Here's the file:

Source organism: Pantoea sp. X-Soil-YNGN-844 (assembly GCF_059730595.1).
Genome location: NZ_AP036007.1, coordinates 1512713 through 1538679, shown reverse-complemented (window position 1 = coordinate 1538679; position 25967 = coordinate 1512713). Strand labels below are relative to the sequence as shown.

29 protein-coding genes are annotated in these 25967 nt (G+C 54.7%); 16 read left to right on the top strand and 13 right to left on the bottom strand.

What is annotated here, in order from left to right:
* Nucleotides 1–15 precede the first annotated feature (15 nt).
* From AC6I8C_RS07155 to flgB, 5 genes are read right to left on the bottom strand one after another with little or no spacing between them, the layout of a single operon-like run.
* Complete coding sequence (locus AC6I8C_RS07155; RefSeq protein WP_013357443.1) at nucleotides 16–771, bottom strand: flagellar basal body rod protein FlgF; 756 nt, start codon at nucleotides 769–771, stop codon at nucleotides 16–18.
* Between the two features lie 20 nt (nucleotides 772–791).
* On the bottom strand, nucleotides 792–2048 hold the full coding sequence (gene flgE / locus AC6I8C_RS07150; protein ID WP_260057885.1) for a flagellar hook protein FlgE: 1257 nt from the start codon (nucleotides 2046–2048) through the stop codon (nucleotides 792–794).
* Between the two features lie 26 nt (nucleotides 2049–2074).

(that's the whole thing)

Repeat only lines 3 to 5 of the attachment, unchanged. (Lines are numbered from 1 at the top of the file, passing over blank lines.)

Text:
29 protein-coding genes are annotated in these 25967 nt (G+C 54.7%); 16 read left to right on the top strand and 13 right to left on the bottom strand.

What is annotated here, in order from left to right:
* Nucleotides 1–15 precede the first annotated feature (15 nt).